Rather than being your thoughts and emotions, be the awareness behind them.— Eckhart Tolle
When selecting a frame for a photo, painting, or poster, it's amazing how the right one can add so much and the wrong one can destroy everything. The same is true in regards to how fatherless daughters frame their life stories. They can turn them into something beautiful and empowering or something ugly and debilitating.
Without information and insight, daughters with absent fathers often grow up telling themselves horrible tales: I'm not good enough to get my dad's attention... If only I were more beautiful, athletic, or popular, he would love me... He doesn't want to spend time with me because I'm a loser...He left because I was too much trouble.
Without a sensitive and mindful adult to give them answers, daughters of absent fathers fill in the gaps with thoughts that are incorrect and place the blame squarely on their little shoulders. My mother was too busy taking care of my siblings and me to notice how much I was hurt by my father's negligence. She never explained to me that he was a workaholic and what that meant. I, therefore, filled in the holes with the misconceptions of an egocentric child, believing he was always at the office because I wasn't cute enough. I thought if I had blonde hair and dimples he would love me. This led to a lifetime of hating how I looked and an obsession with changing my appearance.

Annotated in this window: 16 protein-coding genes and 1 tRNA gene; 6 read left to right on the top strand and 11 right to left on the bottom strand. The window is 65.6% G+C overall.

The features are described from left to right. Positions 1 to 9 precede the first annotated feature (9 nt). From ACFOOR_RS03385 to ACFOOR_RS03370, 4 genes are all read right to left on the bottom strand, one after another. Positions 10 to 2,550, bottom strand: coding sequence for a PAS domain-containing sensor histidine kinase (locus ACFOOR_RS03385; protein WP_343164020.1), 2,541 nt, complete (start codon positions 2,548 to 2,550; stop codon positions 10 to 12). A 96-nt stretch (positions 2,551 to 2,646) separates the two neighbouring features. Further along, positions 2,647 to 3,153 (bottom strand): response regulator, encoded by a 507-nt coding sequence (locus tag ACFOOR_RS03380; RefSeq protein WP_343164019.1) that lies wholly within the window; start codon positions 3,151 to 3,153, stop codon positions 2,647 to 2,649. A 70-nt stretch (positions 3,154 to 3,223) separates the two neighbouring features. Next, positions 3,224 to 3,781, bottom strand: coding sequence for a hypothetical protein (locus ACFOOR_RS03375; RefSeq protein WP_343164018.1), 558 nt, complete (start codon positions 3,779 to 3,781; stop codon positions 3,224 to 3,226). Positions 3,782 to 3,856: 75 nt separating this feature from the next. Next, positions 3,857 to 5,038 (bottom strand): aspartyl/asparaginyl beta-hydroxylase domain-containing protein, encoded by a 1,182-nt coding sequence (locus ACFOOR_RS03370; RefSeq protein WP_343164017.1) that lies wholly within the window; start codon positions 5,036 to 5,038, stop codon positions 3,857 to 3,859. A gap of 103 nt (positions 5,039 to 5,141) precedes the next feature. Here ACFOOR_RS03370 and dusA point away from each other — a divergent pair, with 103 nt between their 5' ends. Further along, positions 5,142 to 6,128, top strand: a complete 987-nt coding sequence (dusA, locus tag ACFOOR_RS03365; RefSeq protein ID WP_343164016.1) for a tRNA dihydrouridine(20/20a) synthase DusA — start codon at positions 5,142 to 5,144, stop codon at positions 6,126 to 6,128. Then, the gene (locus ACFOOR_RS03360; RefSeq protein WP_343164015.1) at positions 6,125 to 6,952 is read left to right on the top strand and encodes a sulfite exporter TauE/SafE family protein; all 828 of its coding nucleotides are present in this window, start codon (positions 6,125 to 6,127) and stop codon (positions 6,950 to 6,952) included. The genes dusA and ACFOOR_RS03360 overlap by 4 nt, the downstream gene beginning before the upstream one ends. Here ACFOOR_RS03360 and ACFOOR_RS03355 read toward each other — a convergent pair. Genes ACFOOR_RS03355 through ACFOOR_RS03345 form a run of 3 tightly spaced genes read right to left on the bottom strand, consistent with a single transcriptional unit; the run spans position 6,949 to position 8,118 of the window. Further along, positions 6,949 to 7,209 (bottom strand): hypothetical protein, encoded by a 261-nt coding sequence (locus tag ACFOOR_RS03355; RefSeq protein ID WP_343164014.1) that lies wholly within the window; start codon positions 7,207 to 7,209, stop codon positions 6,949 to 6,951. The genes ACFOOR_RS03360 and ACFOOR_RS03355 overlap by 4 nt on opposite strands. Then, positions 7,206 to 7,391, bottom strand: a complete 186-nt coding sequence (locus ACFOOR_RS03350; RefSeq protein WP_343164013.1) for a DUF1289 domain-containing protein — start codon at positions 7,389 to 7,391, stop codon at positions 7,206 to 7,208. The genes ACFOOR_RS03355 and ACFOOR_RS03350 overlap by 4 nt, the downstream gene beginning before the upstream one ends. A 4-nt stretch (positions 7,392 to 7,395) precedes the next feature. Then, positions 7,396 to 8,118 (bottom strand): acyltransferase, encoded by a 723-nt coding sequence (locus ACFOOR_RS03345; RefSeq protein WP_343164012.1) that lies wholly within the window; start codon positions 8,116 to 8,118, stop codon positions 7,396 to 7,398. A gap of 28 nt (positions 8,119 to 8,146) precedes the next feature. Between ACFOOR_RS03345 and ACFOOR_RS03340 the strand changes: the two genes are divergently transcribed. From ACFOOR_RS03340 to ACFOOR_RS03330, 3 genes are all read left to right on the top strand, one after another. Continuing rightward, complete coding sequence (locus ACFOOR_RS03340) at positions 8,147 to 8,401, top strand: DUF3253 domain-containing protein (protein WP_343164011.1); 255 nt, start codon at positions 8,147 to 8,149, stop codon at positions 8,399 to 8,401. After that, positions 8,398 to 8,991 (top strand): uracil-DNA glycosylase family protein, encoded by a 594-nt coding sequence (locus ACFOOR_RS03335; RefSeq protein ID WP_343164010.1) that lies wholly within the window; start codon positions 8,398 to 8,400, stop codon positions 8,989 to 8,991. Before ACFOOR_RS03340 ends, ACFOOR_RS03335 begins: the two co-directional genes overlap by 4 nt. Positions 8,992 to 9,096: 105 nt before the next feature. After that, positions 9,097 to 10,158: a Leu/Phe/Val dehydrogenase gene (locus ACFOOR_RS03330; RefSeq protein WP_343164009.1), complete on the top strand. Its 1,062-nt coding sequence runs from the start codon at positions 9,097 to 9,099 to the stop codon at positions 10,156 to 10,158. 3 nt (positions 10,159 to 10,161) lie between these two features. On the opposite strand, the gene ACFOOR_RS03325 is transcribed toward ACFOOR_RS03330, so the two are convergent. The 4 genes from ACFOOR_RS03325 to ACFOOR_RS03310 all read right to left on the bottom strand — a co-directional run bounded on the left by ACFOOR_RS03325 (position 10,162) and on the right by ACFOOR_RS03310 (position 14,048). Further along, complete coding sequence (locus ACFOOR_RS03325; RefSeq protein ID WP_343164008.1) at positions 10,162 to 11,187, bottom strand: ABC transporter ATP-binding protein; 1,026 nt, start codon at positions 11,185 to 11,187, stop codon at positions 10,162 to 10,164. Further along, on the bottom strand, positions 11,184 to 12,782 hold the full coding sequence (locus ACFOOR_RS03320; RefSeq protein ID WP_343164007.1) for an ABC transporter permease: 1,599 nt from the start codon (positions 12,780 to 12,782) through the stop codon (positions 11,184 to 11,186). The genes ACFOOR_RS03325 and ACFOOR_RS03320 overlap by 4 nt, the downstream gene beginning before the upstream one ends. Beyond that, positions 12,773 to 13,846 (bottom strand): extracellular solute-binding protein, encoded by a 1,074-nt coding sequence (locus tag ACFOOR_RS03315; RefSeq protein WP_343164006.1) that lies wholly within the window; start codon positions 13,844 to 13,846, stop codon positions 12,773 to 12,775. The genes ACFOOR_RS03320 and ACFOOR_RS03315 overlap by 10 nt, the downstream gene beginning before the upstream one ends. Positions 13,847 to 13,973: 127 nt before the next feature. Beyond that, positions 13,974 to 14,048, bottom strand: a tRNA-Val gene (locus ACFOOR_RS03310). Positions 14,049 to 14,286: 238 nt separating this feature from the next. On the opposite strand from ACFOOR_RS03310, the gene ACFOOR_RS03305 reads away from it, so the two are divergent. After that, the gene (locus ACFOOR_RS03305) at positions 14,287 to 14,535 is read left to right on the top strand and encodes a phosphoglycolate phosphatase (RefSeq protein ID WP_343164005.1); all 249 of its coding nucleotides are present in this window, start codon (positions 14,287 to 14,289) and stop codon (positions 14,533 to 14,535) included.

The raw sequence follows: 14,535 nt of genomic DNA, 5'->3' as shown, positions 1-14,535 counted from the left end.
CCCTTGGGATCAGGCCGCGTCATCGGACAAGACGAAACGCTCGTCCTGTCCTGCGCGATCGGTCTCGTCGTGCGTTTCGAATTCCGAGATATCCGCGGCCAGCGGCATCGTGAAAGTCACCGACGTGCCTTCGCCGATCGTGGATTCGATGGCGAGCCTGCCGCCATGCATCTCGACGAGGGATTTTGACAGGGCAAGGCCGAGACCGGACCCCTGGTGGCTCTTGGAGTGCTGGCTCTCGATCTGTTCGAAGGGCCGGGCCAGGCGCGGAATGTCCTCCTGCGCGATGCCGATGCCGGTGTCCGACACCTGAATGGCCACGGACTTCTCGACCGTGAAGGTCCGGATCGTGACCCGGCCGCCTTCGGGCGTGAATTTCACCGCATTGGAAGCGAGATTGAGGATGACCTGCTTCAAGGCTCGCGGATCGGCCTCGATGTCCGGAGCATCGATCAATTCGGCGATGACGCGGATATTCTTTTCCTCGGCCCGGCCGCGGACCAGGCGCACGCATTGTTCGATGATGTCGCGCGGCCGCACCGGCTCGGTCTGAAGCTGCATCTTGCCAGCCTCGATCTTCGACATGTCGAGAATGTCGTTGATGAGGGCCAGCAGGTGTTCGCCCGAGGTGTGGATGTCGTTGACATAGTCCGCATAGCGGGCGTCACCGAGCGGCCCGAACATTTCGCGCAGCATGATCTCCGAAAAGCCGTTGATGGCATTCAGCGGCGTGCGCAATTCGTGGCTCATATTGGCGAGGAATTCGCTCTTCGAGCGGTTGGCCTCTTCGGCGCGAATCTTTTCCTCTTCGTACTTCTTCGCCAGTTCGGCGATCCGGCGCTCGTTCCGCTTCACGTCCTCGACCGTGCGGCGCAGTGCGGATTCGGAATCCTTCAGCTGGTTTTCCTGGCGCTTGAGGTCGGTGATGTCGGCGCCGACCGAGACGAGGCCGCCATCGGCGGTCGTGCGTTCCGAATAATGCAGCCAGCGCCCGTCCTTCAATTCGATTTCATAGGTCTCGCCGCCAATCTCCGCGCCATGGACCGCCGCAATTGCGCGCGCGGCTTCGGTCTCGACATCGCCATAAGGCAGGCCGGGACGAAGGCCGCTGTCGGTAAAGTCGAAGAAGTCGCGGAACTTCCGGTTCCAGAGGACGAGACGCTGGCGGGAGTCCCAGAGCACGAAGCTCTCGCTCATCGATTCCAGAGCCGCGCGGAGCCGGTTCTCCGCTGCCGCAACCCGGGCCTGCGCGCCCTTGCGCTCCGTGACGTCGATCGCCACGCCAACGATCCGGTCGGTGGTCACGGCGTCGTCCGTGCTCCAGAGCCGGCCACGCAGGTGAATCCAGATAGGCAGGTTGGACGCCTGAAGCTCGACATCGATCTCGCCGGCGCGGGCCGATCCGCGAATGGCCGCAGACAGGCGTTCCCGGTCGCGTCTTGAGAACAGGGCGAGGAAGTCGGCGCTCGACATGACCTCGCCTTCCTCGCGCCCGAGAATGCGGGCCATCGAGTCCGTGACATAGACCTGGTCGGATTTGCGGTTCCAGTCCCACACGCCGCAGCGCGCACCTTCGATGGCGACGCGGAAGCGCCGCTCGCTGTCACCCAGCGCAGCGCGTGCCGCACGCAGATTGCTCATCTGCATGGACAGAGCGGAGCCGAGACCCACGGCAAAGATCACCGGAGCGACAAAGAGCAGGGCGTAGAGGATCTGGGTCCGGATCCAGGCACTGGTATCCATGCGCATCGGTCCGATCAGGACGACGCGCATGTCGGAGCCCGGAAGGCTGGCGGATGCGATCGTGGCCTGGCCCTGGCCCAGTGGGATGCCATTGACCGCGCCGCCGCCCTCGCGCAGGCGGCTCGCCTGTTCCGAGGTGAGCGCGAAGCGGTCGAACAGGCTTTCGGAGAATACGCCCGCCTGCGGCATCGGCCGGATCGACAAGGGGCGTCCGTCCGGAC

Until quite recently, my sister never talked to my niece about her dad's narcissistic tendencies. Without any explanation for her father's standoffish behavior, Samantha had come to the conclusion that she had been unwanted by him. While growing up, she stayed away from him as much as possible, believing he wanted it that way. In reality, he struggled at getting close to anyone, not just his daughter.
After childhoods filled with blame and shame, daughters with absent fathers have a duty in adulthood to say, “No more!” They need to take away the hideous frames that have enclosed their lives and make way for gorgeous ones. The negative tapes playing in their heads should get silenced and replaced with affirming messages. Most of all, they need to live in the here-and-now and not let their painful childhoods keep them victims forever in their minds.
This content is accurate and true to the best of the author’s knowledge and is not meant to substitute for formal and individualized advice from a qualified professional.